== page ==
We have all been students and we have all frequented that place, almost mystical, mysterious and at the same time fascinating, where books and magazines are collected for study purpose, the library. From the Latin liber “book”, the term library identifies that physical space, indeed that fundamental service, which is aimed at the entire community of students and professionals to provide books, magazines, newspapers, audiovisual media so that everyone is able to keep informed and updated. The book is (perhaps it was) the heart of the service. Often linked within universities, the library provides teachers and learners with the necessary support for university studies with the aim of democratizing training by making expensive volumes and journals subscription accessible. The library is therefore an essential service of any university.
Today, simulation represents another invaluable resource that medical education is increasingly using, especially in recent years. The simulation has as its objective the faithful reproduction of anatomical parts, physiological or pathological functions, clinical situations of real life in which clinical and decisional actions are carried out. The awareness has grown that the competence of health professionals, either current or in training, cannot be guaranteed by proven theoretical knowledge only but also by procedural skills (the “know-how”) and social and relational skills (the ” knowing how to be “). More and more universities, training institutes and hospitals have invested huge economic resources to equip themselves with ultra-modern task trainers for the development or maintenance of procedural skills with the aim of improving the quality of training and, at the same time, not exposing patients in the places of care and learning at any kind of risk. However, these powerful training tools are too often only available in courses or educational workshops, and remain unused for the rest of the time. I see in this context a similarity with the nineteenth-century concept of the library according to which the library had the main task of keeping documents rather than making them available to as many people as possible. I believe the time has come to go further and create training spaces accessible as needed to practice the procedures in order to achieve and maintain quality standards. Here, then, is the new concept of the skillary. With a neologism from the term “skill”, that is the maneuver aimed at allowing the correct execution of a medical act according to international guidelines, I want to indicate that place of collection of task trainers where everyone can undertake self-education and permanent education journeys. To achieve an adequate level of performance it is necessary to ensure that our students can perform and repeat a given activity continuously and, at the same time, receive adequate feedback. Fortunately, more and more simulators are equipped with electronic performance detection systems and intuitive feedback. However, these training venues will need to ensure the presence of an expert. As the librarian makes available his own preparation to help users in bibliographic searches and also coordinates the use of the stored documents, so it will be necessary that theskillary is equipped with a professional figure with adequate clinical and teaching experience in simulation who can enhance the repetition of the procedural act through restitution and critical reflection.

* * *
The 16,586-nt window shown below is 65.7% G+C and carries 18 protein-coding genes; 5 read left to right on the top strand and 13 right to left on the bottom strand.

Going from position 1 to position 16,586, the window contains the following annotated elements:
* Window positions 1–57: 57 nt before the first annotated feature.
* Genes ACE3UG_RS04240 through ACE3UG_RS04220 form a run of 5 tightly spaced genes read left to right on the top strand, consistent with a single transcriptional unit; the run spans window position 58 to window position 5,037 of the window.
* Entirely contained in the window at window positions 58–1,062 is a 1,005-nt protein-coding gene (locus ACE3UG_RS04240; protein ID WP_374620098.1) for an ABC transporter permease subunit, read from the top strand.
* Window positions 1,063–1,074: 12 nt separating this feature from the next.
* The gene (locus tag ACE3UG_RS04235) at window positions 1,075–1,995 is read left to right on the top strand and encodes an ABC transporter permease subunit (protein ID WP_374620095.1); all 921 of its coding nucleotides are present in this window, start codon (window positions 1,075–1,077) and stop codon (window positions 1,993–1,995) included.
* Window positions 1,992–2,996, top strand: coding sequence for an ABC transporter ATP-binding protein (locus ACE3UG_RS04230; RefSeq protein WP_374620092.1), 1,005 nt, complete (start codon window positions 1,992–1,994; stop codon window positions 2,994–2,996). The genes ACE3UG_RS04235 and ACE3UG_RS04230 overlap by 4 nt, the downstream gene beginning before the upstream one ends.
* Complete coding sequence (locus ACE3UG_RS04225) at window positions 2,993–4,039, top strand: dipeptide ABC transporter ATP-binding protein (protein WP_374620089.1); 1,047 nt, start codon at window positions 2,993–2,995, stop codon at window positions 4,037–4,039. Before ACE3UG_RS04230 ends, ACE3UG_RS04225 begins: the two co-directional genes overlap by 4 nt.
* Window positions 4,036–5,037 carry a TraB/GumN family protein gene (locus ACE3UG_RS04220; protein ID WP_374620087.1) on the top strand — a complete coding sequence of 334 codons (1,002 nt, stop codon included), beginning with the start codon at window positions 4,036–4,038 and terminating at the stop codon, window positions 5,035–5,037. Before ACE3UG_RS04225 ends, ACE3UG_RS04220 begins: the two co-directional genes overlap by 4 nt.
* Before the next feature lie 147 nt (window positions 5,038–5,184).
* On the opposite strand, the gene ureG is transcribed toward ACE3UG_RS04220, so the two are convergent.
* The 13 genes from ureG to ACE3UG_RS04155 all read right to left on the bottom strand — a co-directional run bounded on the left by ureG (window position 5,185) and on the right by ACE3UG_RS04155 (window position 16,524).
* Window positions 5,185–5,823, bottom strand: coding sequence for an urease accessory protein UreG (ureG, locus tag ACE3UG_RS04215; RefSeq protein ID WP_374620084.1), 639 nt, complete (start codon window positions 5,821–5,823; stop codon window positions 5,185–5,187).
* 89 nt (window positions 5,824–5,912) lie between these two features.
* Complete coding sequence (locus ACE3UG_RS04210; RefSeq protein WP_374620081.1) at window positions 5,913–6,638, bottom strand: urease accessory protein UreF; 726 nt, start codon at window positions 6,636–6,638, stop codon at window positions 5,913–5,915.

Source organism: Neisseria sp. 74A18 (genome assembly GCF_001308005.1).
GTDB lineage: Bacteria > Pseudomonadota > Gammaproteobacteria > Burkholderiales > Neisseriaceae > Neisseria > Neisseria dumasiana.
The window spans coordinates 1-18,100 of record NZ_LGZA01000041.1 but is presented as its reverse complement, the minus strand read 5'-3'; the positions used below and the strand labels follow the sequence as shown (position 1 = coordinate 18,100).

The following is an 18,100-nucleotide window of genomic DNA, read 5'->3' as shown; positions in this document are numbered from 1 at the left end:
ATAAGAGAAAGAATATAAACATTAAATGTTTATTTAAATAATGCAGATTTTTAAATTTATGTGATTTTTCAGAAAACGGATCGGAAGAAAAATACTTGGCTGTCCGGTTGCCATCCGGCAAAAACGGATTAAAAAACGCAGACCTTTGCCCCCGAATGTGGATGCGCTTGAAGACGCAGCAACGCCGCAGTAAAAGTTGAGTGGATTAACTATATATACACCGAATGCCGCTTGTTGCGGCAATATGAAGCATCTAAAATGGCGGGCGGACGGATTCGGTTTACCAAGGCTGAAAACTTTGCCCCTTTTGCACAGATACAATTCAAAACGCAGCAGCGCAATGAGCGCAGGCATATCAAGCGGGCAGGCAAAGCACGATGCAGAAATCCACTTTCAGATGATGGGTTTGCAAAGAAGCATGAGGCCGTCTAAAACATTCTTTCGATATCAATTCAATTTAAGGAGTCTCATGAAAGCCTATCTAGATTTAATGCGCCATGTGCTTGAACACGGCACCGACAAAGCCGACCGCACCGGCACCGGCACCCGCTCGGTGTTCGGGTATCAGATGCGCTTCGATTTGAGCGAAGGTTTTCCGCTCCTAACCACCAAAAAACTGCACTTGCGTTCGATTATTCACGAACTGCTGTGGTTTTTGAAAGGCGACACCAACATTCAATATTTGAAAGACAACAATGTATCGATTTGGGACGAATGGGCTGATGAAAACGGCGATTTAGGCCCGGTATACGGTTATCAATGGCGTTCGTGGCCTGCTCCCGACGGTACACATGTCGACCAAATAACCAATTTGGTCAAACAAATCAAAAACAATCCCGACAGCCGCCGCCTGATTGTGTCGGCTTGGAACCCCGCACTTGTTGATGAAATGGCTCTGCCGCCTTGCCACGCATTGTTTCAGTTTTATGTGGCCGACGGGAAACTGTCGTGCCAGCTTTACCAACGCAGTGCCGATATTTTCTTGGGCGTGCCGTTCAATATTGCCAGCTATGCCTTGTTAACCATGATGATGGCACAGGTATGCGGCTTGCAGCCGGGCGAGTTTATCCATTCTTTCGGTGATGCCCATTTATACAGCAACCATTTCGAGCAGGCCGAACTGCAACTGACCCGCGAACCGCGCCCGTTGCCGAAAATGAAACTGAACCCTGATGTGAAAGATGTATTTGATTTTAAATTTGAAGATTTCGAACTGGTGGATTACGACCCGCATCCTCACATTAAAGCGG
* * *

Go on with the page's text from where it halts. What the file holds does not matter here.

The hope is that the skillary will not remain a simple dialectical attempt to coin a new term but become a widespread reality in any university as an essential service for students and professionals with the same dignity as the library.